“Vitiligo (vit-ih-LIE-go) is a disease that causes the loss of skin color in blotches. The extent and rate of color loss from vitiligo is unpredictable. It can affect the skin on any part of your body. It may also affect hair, the inside of the mouth and even the eyes.” – Mayo Clinic
My continued struggle with finding self-confidence and peer approval only heightened in my teenage years when I developed a skin condition that I had never heard of. One that prominently covered my hands, my face, and other extremities. One that I hated and was embarrassed over. One that I vainly thought was going to destroy my appearance.
I never had skin issues. I mean, I was always a white girl that didn’t hold a tan, the one that often got called “pasty” in those mean-girl arguments. But it never bothered me, because I didn’t care what others think. I still don’t care what others think, most of the time.
I was about 14, just entering high school. Tanning my white skin was just something I often did and I really didn’t think much of it. Until one day I began to notice that my hands weren’t tanning right. I thought the lotion I was using may not have been rubbed in correctly. I took better care next time, rubbing it in every crevice of my young little hands, but it didn’t help and after a short time, I began searching for answers.
A few doctors appointments, a few tests, and even more questions. VITILIGO. I have vitiligo. At the time I didn’t understand that it wasn’t curable. I didn’t understand that it could eventually spread uncontrollably. I didn’t realize that this “loss of pigmentation in the skin” would soon shake my rock- hard “not caring” attitude.
In the coming months, my vitiligo just got worse. Seeming to spread to larger areas, but still on my hands, and only becoming more noticeable as it whitened against my “tanned” skin. I began to ignore it, the spots weren’t that bad I guess.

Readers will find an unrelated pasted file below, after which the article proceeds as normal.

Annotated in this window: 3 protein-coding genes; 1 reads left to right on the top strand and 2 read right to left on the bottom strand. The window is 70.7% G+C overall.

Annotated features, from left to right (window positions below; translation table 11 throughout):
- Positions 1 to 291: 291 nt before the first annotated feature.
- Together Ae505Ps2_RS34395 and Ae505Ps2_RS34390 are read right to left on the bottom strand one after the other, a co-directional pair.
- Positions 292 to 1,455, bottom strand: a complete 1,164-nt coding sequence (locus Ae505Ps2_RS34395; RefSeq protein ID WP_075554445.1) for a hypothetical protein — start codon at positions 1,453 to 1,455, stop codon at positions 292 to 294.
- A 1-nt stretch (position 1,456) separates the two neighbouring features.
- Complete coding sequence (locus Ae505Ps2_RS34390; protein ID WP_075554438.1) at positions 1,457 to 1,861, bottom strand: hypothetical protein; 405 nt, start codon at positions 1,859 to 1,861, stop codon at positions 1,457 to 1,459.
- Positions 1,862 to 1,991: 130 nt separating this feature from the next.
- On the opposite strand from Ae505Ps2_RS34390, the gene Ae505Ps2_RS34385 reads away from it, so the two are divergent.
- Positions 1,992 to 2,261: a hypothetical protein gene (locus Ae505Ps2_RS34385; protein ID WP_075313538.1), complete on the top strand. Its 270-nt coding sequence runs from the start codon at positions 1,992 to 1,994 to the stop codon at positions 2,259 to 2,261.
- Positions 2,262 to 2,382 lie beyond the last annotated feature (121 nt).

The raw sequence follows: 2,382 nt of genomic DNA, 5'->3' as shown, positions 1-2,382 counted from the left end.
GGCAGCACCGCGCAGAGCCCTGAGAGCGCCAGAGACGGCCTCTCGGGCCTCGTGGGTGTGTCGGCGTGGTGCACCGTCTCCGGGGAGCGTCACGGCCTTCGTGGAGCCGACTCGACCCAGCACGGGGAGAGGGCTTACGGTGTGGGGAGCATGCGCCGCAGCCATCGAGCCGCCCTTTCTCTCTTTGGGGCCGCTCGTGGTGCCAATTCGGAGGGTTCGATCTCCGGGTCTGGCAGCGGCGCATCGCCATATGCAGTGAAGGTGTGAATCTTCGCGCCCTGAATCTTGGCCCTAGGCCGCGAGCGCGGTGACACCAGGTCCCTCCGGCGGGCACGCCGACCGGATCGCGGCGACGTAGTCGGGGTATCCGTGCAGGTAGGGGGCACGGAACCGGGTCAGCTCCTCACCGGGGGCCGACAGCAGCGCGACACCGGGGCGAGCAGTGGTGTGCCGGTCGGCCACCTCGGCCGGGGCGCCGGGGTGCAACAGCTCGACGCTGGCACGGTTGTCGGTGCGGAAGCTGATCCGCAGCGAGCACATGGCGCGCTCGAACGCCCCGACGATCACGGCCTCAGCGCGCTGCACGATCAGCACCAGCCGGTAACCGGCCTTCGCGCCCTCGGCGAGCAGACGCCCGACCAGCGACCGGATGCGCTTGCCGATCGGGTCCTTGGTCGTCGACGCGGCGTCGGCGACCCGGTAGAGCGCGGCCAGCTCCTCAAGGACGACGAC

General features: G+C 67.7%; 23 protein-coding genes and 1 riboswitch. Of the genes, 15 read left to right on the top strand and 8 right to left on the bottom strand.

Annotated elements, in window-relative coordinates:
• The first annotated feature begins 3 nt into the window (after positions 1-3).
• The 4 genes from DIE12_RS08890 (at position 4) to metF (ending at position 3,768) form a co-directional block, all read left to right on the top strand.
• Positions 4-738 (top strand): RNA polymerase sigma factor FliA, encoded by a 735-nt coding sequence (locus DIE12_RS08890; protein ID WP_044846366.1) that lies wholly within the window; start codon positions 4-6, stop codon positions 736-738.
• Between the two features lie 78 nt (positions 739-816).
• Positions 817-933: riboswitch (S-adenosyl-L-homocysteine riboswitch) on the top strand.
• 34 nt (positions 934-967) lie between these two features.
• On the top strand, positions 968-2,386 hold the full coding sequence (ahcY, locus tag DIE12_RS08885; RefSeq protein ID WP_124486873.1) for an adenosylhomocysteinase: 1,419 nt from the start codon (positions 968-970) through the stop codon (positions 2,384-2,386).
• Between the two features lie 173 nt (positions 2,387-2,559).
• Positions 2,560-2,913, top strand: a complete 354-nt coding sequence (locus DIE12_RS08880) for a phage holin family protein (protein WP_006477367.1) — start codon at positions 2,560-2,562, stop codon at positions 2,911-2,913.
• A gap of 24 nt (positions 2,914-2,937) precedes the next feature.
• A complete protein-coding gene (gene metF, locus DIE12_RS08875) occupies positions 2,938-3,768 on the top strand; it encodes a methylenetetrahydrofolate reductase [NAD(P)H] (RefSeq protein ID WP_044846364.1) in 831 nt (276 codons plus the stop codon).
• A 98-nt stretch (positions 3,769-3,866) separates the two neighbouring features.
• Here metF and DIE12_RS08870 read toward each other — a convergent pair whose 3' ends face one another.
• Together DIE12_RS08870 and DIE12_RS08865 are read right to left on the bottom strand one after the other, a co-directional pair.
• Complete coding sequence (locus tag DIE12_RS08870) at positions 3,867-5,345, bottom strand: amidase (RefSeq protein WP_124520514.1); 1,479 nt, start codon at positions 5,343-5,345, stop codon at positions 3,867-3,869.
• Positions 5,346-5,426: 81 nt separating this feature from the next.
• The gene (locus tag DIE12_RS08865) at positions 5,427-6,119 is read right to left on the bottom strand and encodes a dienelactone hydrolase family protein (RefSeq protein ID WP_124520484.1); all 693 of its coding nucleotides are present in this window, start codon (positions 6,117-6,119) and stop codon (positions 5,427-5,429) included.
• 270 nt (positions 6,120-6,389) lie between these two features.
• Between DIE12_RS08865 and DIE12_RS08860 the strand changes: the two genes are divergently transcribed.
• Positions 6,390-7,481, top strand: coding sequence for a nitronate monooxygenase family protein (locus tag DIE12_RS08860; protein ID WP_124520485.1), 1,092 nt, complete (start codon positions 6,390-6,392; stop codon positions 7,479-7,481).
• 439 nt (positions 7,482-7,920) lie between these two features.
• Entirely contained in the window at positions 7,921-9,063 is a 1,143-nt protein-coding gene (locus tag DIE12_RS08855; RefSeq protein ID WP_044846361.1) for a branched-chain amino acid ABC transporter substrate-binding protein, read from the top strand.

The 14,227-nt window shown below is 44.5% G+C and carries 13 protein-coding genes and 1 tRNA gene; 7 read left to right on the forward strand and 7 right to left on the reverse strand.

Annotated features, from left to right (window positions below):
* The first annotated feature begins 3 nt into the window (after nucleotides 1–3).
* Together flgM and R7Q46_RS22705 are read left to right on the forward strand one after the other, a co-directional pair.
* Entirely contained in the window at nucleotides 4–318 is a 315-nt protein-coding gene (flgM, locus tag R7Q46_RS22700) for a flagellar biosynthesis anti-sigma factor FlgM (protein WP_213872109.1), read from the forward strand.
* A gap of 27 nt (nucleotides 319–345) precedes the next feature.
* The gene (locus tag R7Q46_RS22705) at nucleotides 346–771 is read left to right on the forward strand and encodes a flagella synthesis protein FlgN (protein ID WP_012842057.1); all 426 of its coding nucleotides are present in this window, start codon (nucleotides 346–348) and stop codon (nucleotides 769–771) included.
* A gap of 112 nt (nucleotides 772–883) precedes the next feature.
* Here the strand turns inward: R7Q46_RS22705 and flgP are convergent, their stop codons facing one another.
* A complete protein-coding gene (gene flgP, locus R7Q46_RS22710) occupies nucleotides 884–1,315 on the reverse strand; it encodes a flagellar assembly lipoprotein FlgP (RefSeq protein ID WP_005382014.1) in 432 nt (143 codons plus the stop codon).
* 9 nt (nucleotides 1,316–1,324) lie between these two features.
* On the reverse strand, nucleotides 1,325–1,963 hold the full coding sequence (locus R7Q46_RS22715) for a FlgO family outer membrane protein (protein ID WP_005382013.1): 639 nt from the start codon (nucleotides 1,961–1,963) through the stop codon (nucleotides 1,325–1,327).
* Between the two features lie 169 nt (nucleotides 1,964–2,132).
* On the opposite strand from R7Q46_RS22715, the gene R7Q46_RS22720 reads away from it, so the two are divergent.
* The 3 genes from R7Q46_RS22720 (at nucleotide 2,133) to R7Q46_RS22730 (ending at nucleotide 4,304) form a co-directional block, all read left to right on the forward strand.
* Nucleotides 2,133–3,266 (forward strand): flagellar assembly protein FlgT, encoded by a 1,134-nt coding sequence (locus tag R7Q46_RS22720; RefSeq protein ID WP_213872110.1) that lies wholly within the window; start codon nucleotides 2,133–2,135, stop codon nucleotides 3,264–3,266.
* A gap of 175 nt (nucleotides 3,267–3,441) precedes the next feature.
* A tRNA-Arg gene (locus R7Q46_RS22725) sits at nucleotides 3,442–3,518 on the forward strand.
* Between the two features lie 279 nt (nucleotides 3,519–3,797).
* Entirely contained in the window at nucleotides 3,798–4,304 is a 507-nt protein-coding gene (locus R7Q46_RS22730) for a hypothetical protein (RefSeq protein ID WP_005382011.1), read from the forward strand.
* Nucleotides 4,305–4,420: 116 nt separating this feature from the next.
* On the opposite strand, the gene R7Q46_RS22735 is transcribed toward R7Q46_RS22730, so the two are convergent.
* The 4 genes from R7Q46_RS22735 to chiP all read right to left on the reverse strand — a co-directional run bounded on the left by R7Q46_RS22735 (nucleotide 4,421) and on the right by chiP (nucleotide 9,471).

And then that’s when the worst of it appeared. These “spots” appeared on my face.
I remember telling my mom, “I could handle it anywhere, anywhere, but on my face? I can’t deal with it on my face.” And I cried. And I stopped tanning. And I became a little more vulnerable as I allowed my skin to slowly lose the color that it had just gained, and was now only hope for a more evening skin tone.
But the questions began not long after that, “What’s wrong with your hands?”, “Did you burn yourself?”, “What happened there?”. But I really didn’t have an answer. Sometimes I still don’t have an answer.
Because when they ask, when you ask, sometimes I want to crawl under a rock. Most times, I’m super open about it. I’m willing to tell you about what it is, how long I’ve had it, that there’s no treatment, and YES, I will have it for the rest of my life.
But then there are those times when I feel judged, I feel ugly. Honestly, there are days where I feel like the ugly duckling. There are days when I see my very white skin and I wish for an olive tone. There are days when the comments like “Man, you need a tan” hit me hard. Those “I don’t know how you deal with that” comments are crushing because sometimes I don’t deal with it, it’s just there.
But while I have vitiligo, vitiligo doesn’t have me.
It continues to be a weight that I drag around with me, yet a great example of Joseph’s colorful coat.
A gift that my Father has given me, one that a lot of people don’t understand….. a gift that sometimes I don’t understand. It continues to be the baggage that I unwillingly carry around.
But it’s also become my own “originality”. It’s taught me to be empowered by adversity and be confident in my identity. It’s shown me that beauty isn’t only defined by appearance, but by attitude, by demeanor, by strength, and by courage.
Don’t let your insecurities overpower your dreams, don’t let them overshadow your calling, don’t allow them to define your path. This life is but a vapor, and in this life I have vitiligo. But even in Heaven, vitiligo won’t have me.